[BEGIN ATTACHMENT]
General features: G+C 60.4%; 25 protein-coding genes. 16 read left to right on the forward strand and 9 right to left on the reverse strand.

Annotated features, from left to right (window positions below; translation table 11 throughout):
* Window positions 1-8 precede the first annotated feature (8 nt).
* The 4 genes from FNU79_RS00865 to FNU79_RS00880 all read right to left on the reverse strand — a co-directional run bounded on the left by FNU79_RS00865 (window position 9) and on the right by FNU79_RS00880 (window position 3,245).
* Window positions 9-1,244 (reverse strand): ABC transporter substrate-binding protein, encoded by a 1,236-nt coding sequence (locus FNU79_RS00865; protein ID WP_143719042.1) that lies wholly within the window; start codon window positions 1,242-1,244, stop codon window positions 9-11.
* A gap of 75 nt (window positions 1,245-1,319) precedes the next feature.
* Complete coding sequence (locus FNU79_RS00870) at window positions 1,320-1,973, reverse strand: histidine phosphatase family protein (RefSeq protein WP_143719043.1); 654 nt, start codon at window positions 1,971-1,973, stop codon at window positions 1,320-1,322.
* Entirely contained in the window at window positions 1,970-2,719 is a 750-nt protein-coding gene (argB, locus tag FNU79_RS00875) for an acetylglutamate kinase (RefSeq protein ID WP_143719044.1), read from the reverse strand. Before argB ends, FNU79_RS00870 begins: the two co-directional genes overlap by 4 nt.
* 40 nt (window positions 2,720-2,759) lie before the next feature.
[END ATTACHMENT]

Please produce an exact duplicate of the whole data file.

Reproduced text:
General features: G+C 60.4%; 25 protein-coding genes. 16 read left to right on the forward strand and 9 right to left on the reverse strand.

Annotated features, from left to right (window positions below; translation table 11 throughout):
* Window positions 1-8 precede the first annotated feature (8 nt).
* The 4 genes from FNU79_RS00865 to FNU79_RS00880 all read right to left on the reverse strand — a co-directional run bounded on the left by FNU79_RS00865 (window position 9) and on the right by FNU79_RS00880 (window position 3,245).
* Window positions 9-1,244 (reverse strand): ABC transporter substrate-binding protein, encoded by a 1,236-nt coding sequence (locus FNU79_RS00865; protein ID WP_143719042.1) that lies wholly within the window; start codon window positions 1,242-1,244, stop codon window positions 9-11.
* A gap of 75 nt (window positions 1,245-1,319) precedes the next feature.
* Complete coding sequence (locus FNU79_RS00870) at window positions 1,320-1,973, reverse strand: histidine phosphatase family protein (RefSeq protein WP_143719043.1); 654 nt, start codon at window positions 1,971-1,973, stop codon at window positions 1,320-1,322.
* Entirely contained in the window at window positions 1,970-2,719 is a 750-nt protein-coding gene (argB, locus tag FNU79_RS00875) for an acetylglutamate kinase (RefSeq protein ID WP_143719044.1), read from the reverse strand. Before argB ends, FNU79_RS00870 begins: the two co-directional genes overlap by 4 nt.
* 40 nt (window positions 2,720-2,759) lie before the next feature.